in Haselbach, the small village over the mountain
from Lauscha, where German glass blowing began in
1597, Hausdörfer Glas Manufaktur is a small
Mario says, "I am a fifth generation ornament
maker. I grew up as a child learning about how the
ornaments are made. It takes great precision and
patience to make these ornaments. I probably
started when I was four years old, watching my dad,
and by 15, I was blowing glass."
Hausdörfer workshop has the use of over 1,000
different molds - some dating back at least 80
years and others newly created each
Hausdörfer blowing glass, Roger Lund,
owner of The Christmas Haus with Mario's
father Gerd blowing glass, Mario's mother
Karin silvering the insides of
freshly-blown ornaments, and Mario and
Roger in the Hausdörfer Glas
in 1597 in Lauscha, Germany, the Müller family
created mouth blown glassware. Two and one-half
centuries later, in the 1860s, the
Müller-Blech family customized their craft to
create mouth blown, hand painted ornaments. For
nearly as many years, a second family, the
Eichhorns, produced fine quality glassware as
1953, following the World War II Russian occupation
of Lauscha, Heinz Müller-Blech fled to
Neustadt-by-Coburg, Germany, and there he
reestablished the family workshops. Today the
company and its Christmas ornament collection,
Inge's Christmas Heirlooms™, bear the name of
his late wife.
the early 1990s, through marriage, the
Müller-Blech and Eichorn families combined
their traditions and skills. Inge-Glas® remains
a family operated business built by 14 generations
of effort, heart, and soul. And to this day, many
of the ornaments are handcrafted in molds that date
to the 1860s.
pictures below are from a recent visit to the
workshop in Neustadt-by-Coburg.
vault of current molds.
blowing clear glass ornaments.
silvering the inside of the ornaments.
painting each ornament—with drying
time between each color.
glittering each ornament—again, with
drying time between each color.
Lund, owner of The Christmas Haus,
selecting ornaments with Klaus
Müller-Blech, the 14th generation
head of the family company.
Glas and Old World Christmas: Between 1984 and
2000, The Merck Family's Old World Christmas
distributed Inge-Glas® German-made ornaments in
the United States. In 2001, Old World
Christmas began producing its ornament designs
in China, no longer capped with the Star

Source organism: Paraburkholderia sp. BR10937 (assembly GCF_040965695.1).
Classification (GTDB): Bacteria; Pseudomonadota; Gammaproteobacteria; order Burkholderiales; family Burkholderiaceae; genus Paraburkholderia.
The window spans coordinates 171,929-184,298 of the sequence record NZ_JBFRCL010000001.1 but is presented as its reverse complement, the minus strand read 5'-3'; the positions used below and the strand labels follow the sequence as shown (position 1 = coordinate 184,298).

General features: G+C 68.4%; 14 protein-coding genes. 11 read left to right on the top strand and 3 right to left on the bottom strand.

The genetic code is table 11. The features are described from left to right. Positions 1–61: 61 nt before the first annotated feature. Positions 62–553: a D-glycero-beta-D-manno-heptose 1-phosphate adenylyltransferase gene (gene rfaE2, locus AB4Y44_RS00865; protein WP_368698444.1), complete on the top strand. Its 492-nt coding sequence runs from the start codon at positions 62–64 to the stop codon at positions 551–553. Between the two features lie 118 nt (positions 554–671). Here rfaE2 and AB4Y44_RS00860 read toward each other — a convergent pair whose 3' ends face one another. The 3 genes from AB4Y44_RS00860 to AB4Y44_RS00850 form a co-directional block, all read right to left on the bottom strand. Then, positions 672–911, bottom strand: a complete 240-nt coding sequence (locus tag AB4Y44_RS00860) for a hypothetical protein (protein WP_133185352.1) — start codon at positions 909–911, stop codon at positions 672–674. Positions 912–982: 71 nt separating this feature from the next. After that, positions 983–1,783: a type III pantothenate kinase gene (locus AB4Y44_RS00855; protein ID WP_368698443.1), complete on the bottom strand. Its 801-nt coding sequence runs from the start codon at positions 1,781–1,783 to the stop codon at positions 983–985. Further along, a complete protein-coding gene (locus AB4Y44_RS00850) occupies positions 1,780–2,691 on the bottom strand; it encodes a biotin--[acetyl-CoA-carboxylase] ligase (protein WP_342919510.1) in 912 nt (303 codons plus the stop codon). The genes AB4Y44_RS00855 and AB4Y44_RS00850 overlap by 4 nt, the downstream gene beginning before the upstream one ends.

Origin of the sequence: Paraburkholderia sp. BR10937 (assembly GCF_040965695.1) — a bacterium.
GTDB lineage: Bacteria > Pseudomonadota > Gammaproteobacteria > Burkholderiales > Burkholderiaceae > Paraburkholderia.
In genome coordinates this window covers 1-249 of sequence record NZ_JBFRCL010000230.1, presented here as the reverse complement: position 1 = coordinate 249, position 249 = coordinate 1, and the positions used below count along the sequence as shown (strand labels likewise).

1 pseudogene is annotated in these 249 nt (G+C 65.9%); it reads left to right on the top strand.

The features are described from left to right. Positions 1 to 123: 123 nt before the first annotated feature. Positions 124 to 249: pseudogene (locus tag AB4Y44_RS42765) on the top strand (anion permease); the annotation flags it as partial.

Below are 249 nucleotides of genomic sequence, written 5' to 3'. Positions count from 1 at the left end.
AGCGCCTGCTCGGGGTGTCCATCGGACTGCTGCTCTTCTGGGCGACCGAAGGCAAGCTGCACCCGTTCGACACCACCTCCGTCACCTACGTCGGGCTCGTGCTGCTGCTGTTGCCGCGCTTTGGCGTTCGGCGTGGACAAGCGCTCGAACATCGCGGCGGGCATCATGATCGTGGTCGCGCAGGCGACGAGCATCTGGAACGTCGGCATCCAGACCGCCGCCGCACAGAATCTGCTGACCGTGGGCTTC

Crown™, which is owned by
Inge-Glas®. Since 2001,
Inge-Glas® has exported its glass
ornaments under its own name, complete with the
exclusive Star Crown™, which continues to
identify mouth blown, hand painted ornaments from
the 14th generation Inge-Glas® family workshops
in Neustadt-by-Coburg, Germany.
Richard Mahr company was founded in the 1900 by
Richard Mahr in his parents' home in the town of
Steinach, Thuringia. Like many family craft
businesses then and now, the house was both a
residence and a workshop. His Marolin paper mache
figures became known worldwide until World War II
stopped the production.
family lost control of the business to the East
German government from 1949 to 1990. In the 1970s,
the original family paper mache recipe was lost. By
chance, workers found the formula written on a
cellar door in 1990.
Richard Mahr's granddaughter, Evelyn Forkel, and
her son Christopher operate the family company,
molding classic Germany paper mache figures, many
of them in her grandfather's molds from more than
100 years ago.
are poured into a form to create a hollow body.
the molds are made of plaster of Paris, they absorb
the moisture of the liquid and a thin layer sticks
to the mold's walls.
figurines are hand-painted, demonstrating the
decorator's masterly skill and love for details.
Each piece takes about one week to
Schaller ~ Ino Schaller ~ Dieter Schaller ~ Thomas
Schaller from 1894 to the present
Schaller started a company in his home to
produce paper holiday articles, including paper
mache, flocked, and pressed cardboard items, in
1894, in Neustadt-by-Coberg, in Bavaria, in west
His pieces, especially the paper mache candy
containers that open from the bottom or middle,
were exported to the United States by Woolworth's,
which had a warehouse in nearby Sonneberg until
Schaller inherited his father Carl's business,
but by the late 1940s, he moved into pressed
cardboard figures, and by the 1960s was producing
pressed plastic forms as well.
Dieter Schaller, Ino's son, also made
cardboard toys and figures, such as rabbits, ducks
and Santas. Both Ino and Dieter produced plastic
plush-covered figures through the '70s and '80s,
and the family continues to produce them
Schaller, Dieter's teenage son, found his great
grandfather's candy container molds in the family's
attic in the mid-1980s. Fascinated, he sought the
help of his father Dieter to revive the craft of
mold casting and pouring paper mache.
Today, there are many candy container
"reproductions," but nothing matches the integrity,
quality and artistry of one made in the original
mold, by the same family, in the same house where
the original family business began more than 100
pictures below are from a recent visit to the
Schaller family home and workshop in
process of making Ino Schaller paper mache
and composition figures takes seven days.
On the first day, the craftsperson
combines liquefied paper, clay, glue, and
a few secret mineral ingredients.
On the second day, the worker blends the
mixture to a smooth consistency and pours
it into a two-part plaster mold. In a
short while, the plaster draws out some of